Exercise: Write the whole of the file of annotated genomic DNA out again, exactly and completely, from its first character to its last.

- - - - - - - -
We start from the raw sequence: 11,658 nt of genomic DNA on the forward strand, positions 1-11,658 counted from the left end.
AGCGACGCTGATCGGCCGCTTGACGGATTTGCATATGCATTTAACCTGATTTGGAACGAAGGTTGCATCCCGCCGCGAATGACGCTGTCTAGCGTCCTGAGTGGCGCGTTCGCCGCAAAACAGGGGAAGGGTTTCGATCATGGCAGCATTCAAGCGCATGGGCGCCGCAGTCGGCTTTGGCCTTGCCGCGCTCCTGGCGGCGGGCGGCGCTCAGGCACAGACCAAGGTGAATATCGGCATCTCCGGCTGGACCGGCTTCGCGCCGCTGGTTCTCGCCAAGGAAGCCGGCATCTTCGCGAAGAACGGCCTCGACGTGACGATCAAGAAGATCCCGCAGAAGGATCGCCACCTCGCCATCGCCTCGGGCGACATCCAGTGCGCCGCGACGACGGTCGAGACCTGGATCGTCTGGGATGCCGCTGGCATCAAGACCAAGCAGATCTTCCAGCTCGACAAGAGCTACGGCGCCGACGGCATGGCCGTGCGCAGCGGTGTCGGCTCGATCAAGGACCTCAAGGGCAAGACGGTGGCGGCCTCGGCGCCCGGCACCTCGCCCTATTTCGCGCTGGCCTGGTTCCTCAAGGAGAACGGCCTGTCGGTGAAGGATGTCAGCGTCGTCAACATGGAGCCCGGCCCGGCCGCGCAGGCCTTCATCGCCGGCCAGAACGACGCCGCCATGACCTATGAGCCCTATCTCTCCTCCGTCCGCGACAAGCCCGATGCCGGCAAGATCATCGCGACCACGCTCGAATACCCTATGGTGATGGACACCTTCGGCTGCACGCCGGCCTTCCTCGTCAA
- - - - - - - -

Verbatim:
We start from the raw sequence: 11,658 nt of genomic DNA on the forward strand, positions 1-11,658 counted from the left end.
AGCGACGCTGATCGGCCGCTTGACGGATTTGCATATGCATTTAACCTGATTTGGAACGAAGGTTGCATCCCGCCGCGAATGACGCTGTCTAGCGTCCTGAGTGGCGCGTTCGCCGCAAAACAGGGGAAGGGTTTCGATCATGGCAGCATTCAAGCGCATGGGCGCCGCAGTCGGCTTTGGCCTTGCCGCGCTCCTGGCGGCGGGCGGCGCTCAGGCACAGACCAAGGTGAATATCGGCATCTCCGGCTGGACCGGCTTCGCGCCGCTGGTTCTCGCCAAGGAAGCCGGCATCTTCGCGAAGAACGGCCTCGACGTGACGATCAAGAAGATCCCGCAGAAGGATCGCCACCTCGCCATCGCCTCGGGCGACATCCAGTGCGCCGCGACGACGGTCGAGACCTGGATCGTCTGGGATGCCGCTGGCATCAAGACCAAGCAGATCTTCCAGCTCGACAAGAGCTACGGCGCCGACGGCATGGCCGTGCGCAGCGGTGTCGGCTCGATCAAGGACCTCAAGGGCAAGACGGTGGCGGCCTCGGCGCCCGGCACCTCGCCCTATTTCGCGCTGGCCTGGTTCCTCAAGGAGAACGGCCTGTCGGTGAAGGATGTCAGCGTCGTCAACATGGAGCCCGGCCCGGCCGCGCAGGCCTTCATCGCCGGCCAGAACGACGCCGCCATGACCTATGAGCCCTATCTCTCCTCCGTCCGCGACAAGCCCGATGCCGGCAAGATCATCGCGACCACGCTCGAATACCCTATGGTGATGGACACCTTCGGCTGCACGCCGGCCTTCCTCGTCAA